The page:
Well, we wandered around in the desert for a while, but it never went anywhere. We were making music but nothing else. Weren’t even really trying (too left-brained?). It was sort of our virgin voyage for most of us to really be true partners in a band, and by 2004 we broke up. We all went off and did our own thing for about a year and just felt like what we had was or could be special, and, so, Ross leading the way (he’s to blame), we put it back together. Made a record in 2005 that Ricky Skaggs got wind of and really loved. He signed us to his label- around that time our bassist bailed and we scavenger-ed the countryside only to found the perfect guy in our backyard- Houston- Andy Moritz- now forever known as “Panda”. We then made another record- under what one would not call the best of circumstances- with a division in our band forming between us and our guitar player at the time that I feel like even showed up sonically on that recording. So we knew it was time to make a change- far past time, so we went looking for a guitar player. I called a friend of mine named Tyler Grant- he gave me a list of great guitar players he thought would work, but in triple-faced bold print he had David Mayfield written- said he would be perfect for our band if he would do it. I called him up- he was into it. And once he jumped on board, it started something that’s become more than a band. A real brotherhood was created, and God has moved this thing along at such a swift rate musically and more importantly spiritually, that it really has been jaw dropping.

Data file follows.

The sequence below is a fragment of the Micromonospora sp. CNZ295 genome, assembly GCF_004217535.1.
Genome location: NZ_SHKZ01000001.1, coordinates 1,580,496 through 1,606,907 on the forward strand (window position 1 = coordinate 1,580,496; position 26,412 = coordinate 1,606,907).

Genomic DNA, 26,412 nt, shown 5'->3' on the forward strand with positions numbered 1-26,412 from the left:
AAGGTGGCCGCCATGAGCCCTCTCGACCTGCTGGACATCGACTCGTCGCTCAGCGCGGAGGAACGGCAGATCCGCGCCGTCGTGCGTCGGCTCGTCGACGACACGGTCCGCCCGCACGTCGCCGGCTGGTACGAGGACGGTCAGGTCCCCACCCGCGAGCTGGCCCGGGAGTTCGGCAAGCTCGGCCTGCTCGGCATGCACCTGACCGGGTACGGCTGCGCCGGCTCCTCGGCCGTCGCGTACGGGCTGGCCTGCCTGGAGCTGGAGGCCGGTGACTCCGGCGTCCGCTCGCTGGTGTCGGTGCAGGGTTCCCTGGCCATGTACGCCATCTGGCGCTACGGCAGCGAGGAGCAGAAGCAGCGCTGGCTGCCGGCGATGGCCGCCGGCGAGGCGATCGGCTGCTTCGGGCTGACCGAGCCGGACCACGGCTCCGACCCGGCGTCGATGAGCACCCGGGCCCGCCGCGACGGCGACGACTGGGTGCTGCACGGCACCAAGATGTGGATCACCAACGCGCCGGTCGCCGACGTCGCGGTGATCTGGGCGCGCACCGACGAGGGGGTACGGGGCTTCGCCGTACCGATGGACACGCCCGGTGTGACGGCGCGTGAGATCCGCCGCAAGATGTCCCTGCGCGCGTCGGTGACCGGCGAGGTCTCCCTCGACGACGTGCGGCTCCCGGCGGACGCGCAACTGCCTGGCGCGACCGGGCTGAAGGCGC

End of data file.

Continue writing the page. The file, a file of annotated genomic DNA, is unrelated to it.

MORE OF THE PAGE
Then at some point last year, David was out with his sis Jessica Lea Mayfield playing bass- which he does between tours with us, and they were opening for the Black Keys. Dan asked him what he was doing musically outside of his sister, and he passed along our CD. Dan must’ve heard something because he wanted to take us into his studio – and that all came to fruition last September in the making of “Letters in the Deep”. And here we are today. Four glorious days in Akron , Ohio, at Akron Analog Studios. That’s basically where we’re at- too much I know- brief? Not so much, sorry.